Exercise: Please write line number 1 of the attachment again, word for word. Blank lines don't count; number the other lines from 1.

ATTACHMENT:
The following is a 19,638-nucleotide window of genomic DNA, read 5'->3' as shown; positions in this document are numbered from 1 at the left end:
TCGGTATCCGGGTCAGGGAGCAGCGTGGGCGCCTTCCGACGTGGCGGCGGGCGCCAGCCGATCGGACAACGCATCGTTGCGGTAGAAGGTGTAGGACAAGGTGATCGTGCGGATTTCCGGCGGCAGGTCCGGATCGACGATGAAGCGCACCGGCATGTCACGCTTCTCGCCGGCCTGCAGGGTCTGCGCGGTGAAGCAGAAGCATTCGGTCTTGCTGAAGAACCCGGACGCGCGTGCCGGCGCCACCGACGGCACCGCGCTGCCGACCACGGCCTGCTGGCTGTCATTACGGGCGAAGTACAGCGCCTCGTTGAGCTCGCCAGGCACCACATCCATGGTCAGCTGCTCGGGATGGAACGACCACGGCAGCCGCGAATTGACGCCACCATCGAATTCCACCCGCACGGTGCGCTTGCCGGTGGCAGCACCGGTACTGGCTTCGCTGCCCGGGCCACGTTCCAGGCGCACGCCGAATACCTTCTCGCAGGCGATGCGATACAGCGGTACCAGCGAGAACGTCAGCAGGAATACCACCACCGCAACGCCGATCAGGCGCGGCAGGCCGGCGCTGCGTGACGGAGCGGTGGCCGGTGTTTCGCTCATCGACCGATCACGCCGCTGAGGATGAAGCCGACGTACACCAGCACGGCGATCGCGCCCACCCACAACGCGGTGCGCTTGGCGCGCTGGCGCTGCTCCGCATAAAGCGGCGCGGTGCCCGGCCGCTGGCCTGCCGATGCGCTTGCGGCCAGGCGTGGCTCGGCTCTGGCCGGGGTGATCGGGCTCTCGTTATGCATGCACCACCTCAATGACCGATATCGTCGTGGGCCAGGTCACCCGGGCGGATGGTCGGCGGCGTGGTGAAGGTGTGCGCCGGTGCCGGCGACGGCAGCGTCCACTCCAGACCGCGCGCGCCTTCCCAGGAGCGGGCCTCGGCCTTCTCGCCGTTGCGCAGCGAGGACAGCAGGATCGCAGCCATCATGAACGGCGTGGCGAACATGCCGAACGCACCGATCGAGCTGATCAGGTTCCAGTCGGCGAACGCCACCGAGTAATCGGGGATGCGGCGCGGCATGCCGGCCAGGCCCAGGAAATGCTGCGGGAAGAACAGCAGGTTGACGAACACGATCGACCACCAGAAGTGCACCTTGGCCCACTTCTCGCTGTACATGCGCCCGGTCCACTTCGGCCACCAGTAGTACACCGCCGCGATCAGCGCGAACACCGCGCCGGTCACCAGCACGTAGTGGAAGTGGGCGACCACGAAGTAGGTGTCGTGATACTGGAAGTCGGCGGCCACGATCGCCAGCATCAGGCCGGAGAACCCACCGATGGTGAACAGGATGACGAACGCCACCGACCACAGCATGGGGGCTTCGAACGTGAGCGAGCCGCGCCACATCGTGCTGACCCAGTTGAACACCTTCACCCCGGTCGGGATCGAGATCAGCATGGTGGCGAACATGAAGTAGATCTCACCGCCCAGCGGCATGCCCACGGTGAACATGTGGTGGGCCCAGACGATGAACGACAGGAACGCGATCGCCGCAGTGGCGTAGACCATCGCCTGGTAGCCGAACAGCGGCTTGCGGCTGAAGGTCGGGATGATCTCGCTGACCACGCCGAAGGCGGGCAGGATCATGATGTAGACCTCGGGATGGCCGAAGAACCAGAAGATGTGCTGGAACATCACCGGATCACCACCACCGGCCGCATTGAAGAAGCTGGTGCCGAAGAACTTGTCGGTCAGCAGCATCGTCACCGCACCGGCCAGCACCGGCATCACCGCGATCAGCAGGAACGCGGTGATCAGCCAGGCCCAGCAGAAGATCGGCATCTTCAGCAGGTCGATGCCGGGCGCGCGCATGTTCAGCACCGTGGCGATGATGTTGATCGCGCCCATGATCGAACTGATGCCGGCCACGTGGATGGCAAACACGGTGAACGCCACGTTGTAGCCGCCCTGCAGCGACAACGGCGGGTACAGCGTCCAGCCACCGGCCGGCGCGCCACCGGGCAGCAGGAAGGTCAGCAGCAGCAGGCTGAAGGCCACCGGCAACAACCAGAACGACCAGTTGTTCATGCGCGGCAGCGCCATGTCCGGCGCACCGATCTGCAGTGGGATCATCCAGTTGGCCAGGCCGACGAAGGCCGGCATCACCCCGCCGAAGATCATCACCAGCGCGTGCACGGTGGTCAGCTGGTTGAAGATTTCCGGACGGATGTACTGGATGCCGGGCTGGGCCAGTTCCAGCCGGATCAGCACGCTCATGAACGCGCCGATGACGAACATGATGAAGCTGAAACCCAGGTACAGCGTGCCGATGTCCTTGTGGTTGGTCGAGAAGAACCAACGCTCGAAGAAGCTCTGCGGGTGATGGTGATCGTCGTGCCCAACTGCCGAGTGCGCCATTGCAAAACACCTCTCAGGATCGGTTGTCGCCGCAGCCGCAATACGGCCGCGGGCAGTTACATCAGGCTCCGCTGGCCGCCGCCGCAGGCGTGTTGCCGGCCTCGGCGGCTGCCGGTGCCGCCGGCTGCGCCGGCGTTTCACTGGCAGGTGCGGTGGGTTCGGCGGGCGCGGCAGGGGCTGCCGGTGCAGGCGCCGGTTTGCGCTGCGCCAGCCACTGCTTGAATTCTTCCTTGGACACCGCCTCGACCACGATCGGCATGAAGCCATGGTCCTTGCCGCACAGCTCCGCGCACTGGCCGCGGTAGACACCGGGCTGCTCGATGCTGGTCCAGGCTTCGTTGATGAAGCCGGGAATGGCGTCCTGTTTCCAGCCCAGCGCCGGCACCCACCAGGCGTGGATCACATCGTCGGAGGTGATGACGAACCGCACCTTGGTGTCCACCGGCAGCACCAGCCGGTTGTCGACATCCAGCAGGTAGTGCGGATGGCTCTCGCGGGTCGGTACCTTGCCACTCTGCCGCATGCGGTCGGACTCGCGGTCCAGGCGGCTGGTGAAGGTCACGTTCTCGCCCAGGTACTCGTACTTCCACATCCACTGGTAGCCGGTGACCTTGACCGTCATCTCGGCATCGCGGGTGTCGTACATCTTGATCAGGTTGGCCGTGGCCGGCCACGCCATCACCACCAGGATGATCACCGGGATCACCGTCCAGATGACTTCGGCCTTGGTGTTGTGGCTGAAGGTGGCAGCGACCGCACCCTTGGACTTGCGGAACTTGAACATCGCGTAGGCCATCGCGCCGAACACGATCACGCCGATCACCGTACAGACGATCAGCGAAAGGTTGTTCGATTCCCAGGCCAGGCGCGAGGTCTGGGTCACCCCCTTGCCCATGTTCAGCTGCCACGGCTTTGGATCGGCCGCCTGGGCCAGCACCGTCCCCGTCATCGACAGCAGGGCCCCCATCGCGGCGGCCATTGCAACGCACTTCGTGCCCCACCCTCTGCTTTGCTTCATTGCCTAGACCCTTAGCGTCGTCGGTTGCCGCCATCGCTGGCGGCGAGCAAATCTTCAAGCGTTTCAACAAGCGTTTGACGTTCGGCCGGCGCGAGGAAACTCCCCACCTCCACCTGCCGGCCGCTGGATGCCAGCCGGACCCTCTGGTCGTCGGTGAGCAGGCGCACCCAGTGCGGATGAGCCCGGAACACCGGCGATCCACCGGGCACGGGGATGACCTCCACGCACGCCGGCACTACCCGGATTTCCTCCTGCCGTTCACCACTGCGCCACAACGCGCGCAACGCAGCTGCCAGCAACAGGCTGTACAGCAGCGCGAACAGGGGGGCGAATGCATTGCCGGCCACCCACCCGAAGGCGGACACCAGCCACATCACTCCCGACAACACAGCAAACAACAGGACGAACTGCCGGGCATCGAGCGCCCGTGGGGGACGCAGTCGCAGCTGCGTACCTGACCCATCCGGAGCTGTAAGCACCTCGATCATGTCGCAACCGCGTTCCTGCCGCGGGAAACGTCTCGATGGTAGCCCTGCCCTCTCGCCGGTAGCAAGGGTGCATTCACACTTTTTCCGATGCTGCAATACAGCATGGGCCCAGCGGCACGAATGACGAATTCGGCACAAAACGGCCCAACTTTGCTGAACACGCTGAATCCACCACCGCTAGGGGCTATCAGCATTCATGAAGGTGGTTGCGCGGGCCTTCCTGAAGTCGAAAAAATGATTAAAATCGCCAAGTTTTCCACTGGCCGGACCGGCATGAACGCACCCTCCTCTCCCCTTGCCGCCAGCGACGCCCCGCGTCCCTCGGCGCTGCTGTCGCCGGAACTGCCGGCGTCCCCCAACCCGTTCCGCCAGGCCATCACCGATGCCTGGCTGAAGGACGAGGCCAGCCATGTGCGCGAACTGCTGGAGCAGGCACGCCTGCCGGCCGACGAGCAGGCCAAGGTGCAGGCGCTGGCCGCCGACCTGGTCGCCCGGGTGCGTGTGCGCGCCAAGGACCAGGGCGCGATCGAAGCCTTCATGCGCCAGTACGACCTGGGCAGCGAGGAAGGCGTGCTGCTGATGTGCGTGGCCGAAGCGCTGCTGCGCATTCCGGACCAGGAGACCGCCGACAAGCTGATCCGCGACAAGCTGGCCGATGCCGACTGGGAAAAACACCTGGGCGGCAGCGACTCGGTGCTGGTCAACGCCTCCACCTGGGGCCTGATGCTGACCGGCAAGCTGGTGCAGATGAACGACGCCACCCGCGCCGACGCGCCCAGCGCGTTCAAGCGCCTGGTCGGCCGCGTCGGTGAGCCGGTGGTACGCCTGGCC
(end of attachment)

The following is a 19,638-nucleotide window of genomic DNA, read 5'->3' as shown; positions in this document are numbered from 1 at the left end: